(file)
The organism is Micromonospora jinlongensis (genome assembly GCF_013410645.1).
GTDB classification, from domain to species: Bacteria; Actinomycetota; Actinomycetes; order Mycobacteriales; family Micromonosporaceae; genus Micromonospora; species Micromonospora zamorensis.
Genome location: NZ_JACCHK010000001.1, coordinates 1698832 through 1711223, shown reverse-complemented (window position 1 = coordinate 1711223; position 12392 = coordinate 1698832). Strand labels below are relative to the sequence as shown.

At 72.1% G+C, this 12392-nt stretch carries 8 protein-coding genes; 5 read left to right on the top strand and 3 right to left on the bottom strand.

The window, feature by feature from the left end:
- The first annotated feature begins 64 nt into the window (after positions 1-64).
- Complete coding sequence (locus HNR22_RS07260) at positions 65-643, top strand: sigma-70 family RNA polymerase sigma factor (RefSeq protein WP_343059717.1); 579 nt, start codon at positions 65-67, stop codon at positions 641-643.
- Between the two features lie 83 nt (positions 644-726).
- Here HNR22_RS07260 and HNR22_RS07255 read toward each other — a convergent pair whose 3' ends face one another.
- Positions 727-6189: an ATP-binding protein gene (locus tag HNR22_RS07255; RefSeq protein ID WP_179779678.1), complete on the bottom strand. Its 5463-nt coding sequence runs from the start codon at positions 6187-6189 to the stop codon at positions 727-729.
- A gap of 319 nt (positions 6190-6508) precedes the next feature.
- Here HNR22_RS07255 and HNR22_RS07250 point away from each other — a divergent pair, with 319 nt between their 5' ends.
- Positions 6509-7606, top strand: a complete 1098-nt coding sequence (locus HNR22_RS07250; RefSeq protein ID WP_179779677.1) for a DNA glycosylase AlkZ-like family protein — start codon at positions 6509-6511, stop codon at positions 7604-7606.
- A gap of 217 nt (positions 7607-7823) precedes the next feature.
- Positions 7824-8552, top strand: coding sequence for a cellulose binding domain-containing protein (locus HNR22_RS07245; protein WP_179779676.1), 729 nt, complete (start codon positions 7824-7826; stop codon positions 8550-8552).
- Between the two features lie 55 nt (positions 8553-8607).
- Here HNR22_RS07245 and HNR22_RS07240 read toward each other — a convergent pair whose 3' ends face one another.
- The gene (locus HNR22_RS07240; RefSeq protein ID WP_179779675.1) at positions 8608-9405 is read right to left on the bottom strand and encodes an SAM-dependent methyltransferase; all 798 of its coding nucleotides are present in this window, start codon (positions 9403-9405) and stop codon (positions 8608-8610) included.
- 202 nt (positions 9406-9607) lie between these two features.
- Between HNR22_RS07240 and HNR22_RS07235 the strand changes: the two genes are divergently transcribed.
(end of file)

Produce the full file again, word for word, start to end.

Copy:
The organism is Micromonospora jinlongensis (genome assembly GCF_013410645.1).
GTDB classification, from domain to species: Bacteria; Actinomycetota; Actinomycetes; order Mycobacteriales; family Micromonosporaceae; genus Micromonospora; species Micromonospora zamorensis.
Genome location: NZ_JACCHK010000001.1, coordinates 1698832 through 1711223, shown reverse-complemented (window position 1 = coordinate 1711223; position 12392 = coordinate 1698832). Strand labels below are relative to the sequence as shown.

At 72.1% G+C, this 12392-nt stretch carries 8 protein-coding genes; 5 read left to right on the top strand and 3 right to left on the bottom strand.

The window, feature by feature from the left end:
- The first annotated feature begins 64 nt into the window (after positions 1-64).
- Complete coding sequence (locus HNR22_RS07260) at positions 65-643, top strand: sigma-70 family RNA polymerase sigma factor (RefSeq protein WP_343059717.1); 579 nt, start codon at positions 65-67, stop codon at positions 641-643.
- Between the two features lie 83 nt (positions 644-726).
- Here HNR22_RS07260 and HNR22_RS07255 read toward each other — a convergent pair whose 3' ends face one another.
- Positions 727-6189: an ATP-binding protein gene (locus tag HNR22_RS07255; RefSeq protein ID WP_179779678.1), complete on the bottom strand. Its 5463-nt coding sequence runs from the start codon at positions 6187-6189 to the stop codon at positions 727-729.
- A gap of 319 nt (positions 6190-6508) precedes the next feature.
- Here HNR22_RS07255 and HNR22_RS07250 point away from each other — a divergent pair, with 319 nt between their 5' ends.
- Positions 6509-7606, top strand: a complete 1098-nt coding sequence (locus HNR22_RS07250; RefSeq protein ID WP_179779677.1) for a DNA glycosylase AlkZ-like family protein — start codon at positions 6509-6511, stop codon at positions 7604-7606.
- A gap of 217 nt (positions 7607-7823) precedes the next feature.
- Positions 7824-8552, top strand: coding sequence for a cellulose binding domain-containing protein (locus HNR22_RS07245; protein WP_179779676.1), 729 nt, complete (start codon positions 7824-7826; stop codon positions 8550-8552).
- Between the two features lie 55 nt (positions 8553-8607).
- Here HNR22_RS07245 and HNR22_RS07240 read toward each other — a convergent pair whose 3' ends face one another.
- The gene (locus HNR22_RS07240; RefSeq protein ID WP_179779675.1) at positions 8608-9405 is read right to left on the bottom strand and encodes an SAM-dependent methyltransferase; all 798 of its coding nucleotides are present in this window, start codon (positions 9403-9405) and stop codon (positions 8608-8610) included.
- 202 nt (positions 9406-9607) lie between these two features.
- Between HNR22_RS07240 and HNR22_RS07235 the strand changes: the two genes are divergently transcribed.